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which gave a certain cynical anima. But always bear in mind, my lads, that tion to his manner, altogether over- this great indulgence I will only allow whelming and unpleasing. While Ed. to good steady men in harbour; for no ward was coolly revolving in his mind person whatever shall escape the most the apparent accuracy of the reported rigorous punishment I can think of at character of his commander, to the li- sea. ving figure before him, the clerk of “ Now, my lads, although I know the cheque came on board, and the that it is not common for officers like boatswain immediately piped All hands me, commanding his Majesty's vessels to muster, hoy!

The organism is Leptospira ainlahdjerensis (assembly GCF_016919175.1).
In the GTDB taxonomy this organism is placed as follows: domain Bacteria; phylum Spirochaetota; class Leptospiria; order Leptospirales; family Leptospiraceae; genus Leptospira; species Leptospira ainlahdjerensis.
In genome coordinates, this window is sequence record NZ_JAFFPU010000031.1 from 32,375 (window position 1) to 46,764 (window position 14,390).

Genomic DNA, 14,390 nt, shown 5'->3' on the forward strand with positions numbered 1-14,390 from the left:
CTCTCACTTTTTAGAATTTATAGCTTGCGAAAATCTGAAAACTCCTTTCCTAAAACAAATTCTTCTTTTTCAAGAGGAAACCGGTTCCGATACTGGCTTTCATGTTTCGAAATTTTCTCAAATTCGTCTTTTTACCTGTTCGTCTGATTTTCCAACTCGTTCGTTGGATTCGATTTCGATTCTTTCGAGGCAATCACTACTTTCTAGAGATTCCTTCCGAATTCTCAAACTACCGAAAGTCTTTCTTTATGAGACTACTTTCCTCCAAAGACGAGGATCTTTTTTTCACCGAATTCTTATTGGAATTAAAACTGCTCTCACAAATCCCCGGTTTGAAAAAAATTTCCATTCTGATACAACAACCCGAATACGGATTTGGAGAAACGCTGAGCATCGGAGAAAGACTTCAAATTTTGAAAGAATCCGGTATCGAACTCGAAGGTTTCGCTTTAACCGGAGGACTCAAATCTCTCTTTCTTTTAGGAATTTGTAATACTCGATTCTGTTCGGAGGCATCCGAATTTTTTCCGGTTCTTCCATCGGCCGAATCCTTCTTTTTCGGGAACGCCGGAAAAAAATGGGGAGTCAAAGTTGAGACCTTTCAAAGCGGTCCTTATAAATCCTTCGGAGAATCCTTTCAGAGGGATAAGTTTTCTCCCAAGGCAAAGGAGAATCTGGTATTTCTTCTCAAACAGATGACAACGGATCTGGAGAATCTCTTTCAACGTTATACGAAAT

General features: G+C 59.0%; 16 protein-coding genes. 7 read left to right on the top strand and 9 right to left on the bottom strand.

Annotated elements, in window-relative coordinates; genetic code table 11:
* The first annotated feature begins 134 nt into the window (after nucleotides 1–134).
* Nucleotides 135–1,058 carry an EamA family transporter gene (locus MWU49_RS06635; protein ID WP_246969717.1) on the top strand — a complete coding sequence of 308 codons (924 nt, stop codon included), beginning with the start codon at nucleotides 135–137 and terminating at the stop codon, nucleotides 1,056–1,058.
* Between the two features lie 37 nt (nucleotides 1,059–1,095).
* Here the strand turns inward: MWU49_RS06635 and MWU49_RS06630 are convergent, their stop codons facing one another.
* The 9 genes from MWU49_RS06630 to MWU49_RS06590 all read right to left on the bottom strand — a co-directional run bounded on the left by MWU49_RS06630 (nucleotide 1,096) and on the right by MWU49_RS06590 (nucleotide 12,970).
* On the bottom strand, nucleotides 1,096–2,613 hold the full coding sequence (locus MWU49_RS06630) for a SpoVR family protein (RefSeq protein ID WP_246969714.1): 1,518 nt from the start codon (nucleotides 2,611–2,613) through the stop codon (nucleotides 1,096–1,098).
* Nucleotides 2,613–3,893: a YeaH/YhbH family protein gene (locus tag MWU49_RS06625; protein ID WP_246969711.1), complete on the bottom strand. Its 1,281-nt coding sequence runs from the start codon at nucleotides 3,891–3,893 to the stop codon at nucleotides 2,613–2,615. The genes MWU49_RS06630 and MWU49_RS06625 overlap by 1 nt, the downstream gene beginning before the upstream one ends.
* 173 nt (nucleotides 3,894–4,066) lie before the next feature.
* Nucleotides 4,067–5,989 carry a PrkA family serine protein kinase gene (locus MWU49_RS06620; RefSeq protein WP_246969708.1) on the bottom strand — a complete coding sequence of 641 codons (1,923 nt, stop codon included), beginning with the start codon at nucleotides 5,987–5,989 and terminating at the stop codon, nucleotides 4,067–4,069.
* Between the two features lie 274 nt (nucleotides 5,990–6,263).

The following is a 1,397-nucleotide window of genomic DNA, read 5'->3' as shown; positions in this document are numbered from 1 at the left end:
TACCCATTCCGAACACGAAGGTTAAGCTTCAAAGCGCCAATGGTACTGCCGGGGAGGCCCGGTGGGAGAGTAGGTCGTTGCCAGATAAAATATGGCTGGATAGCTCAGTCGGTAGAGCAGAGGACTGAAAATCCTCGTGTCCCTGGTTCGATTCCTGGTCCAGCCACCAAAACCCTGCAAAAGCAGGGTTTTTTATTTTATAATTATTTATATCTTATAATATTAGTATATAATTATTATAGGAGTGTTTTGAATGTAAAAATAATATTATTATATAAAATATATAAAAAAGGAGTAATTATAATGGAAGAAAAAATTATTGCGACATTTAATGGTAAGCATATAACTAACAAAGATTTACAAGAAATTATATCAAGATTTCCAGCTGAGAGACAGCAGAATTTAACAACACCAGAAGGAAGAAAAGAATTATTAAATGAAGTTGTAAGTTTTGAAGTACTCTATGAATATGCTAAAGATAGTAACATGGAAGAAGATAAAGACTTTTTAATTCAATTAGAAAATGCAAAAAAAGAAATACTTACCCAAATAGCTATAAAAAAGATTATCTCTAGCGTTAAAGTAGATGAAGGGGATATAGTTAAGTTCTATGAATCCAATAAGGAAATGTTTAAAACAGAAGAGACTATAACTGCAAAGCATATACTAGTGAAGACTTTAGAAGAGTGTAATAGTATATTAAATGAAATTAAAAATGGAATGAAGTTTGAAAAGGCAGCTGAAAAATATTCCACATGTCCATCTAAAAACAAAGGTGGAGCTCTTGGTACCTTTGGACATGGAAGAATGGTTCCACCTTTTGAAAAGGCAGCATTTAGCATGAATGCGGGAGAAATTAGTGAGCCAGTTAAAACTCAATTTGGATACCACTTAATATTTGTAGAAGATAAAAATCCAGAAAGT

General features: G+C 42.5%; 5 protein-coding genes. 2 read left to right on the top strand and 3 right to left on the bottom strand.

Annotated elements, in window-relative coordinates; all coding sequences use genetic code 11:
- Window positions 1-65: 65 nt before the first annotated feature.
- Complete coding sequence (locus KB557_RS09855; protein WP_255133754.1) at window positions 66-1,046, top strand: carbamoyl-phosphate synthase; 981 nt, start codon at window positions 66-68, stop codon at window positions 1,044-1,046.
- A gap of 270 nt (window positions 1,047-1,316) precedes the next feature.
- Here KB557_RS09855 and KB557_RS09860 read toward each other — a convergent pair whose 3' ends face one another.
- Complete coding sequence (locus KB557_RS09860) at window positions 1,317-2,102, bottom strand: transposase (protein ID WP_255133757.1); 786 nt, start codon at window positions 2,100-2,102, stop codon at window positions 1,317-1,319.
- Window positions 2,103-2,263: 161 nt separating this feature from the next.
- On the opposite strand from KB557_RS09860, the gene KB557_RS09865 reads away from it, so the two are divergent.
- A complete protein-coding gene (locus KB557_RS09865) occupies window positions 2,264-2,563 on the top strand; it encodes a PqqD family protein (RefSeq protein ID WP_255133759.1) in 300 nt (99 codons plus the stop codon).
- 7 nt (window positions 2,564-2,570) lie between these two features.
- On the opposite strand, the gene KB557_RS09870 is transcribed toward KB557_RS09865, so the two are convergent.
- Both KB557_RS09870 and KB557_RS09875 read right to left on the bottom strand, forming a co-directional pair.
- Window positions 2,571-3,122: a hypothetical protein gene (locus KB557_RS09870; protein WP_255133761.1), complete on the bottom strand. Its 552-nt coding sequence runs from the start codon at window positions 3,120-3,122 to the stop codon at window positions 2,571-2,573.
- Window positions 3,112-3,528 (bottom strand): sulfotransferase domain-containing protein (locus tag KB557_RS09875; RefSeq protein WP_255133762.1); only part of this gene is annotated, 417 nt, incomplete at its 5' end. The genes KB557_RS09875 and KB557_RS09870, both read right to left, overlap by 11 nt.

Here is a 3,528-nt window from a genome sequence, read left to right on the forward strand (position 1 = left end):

of war, to condescend to explain to their No sooner was the clerk gone, than crew their motives for either this or the Captain, ordering all hands aft the that punishment, I will yet be so homainmast, took his station at the cap- nest with you as to tell you, that I stan, and began the following speech: -- have very weighty reasons for punish“ It has pleased the Lords Commis- ing both these crimes severely. We sioners of the Admiralty, my lads, to sail to-morrow, please God, for the bestow the command of this hooker on North Sea station ; and when you me; and as we are to be together in know that it is one which requires the future, I hope we shall agree well, and utmost steadiness, good conduct, and be good friends. I must, however, say, sobriety, both from the variableness of that I am determined to have nothing the climate, and the intricacy of its from you but strict, steady, good dis- occasional navigation, I am certain you cipline. I hold in my hands the Arti- cannot fail of perceiving my reasons cles of War, which are to be, in future, for the punishment of drunkenness; the rules of every man's conduct ; and since it principally proceeds on a deit shall be my fault if they are not termination I have long ago formed, strictly enforced ; but as most of you that every man, while God grants him already know them, I shall refrain health, shall always keep himself in a from reading them at this time, cer- state fit for duty, and not trundle his tain as I am, that those among you labour on the shoulders of some other who have never heard them, will, very poor fellow, who has no manner of bulikely, think they hear them soon siness with it; while he, forsooth, is enough. Two things, however, I must either pigging it below, under his mention ; for, by the sacred Power mess-table, or else scampering the that made me, I am determined to en- decks like a fool and a madman, creforce them with the utmost strictness, ating confusion, disorder, and mutiny and to punish all aggressors without wherever he comes. Again, when you mercy. The first of these things is, I recollect how very short most of you never will forgive a thief; and the se- are in the necessary rigging for a North cond, I never will forgive a drunkard. Sea winter, you certainly can neither Now, pay attention, my lads; I say I think me harsh nor cruel, in severely never will forgive e'er a one of you who punishing the scoundrel who would turns out to be either a thief or a deprive e'er a one of you of the most drunkard. No-so help me God, I trifling article of wearing apparel. I will punish a thief in the severest man- would ill perform my own duty were ner wherever I catch him ; ay, though I to do otherwise ; and it's a long look I should leave my cott, and burn an forward before pay-day appears. inch of candle at it. Regarding drunk- “ You now know my mind, my enness, my lads, I will take another lads, on the two principal points I ever way. You all know it to be a low, lub- mean to quarrel with you on. I am berly, beastly crime, to which, God going on shore to take leave of my knows, we are all liable enough at friends; and as some of your old times ; I mean, therefore, to make messmates may wish to see you before this one exception to its universal pu- we go, I mean you all to be as merry nishment. If it is committed by any as myself; and I shall accordingly one of you, while we are in harbour, leave orders for you to receive a double I pledge you my honour, I will be at allowance of grog to-day, with which some pains in considering the offend- you may drink bis Majesty's health, er's general character; and, as he per- and a good cruize to us—if you have forms his duty at sea, so shall he have any left after that is done, you may every reasonable allowance given him. add my health, and the rest of your officers. Good bye t'ye-be merry, devil else could he mean, I should like but be wise. Boatswain's mate, pipe for to know, by beastly but lousy? down."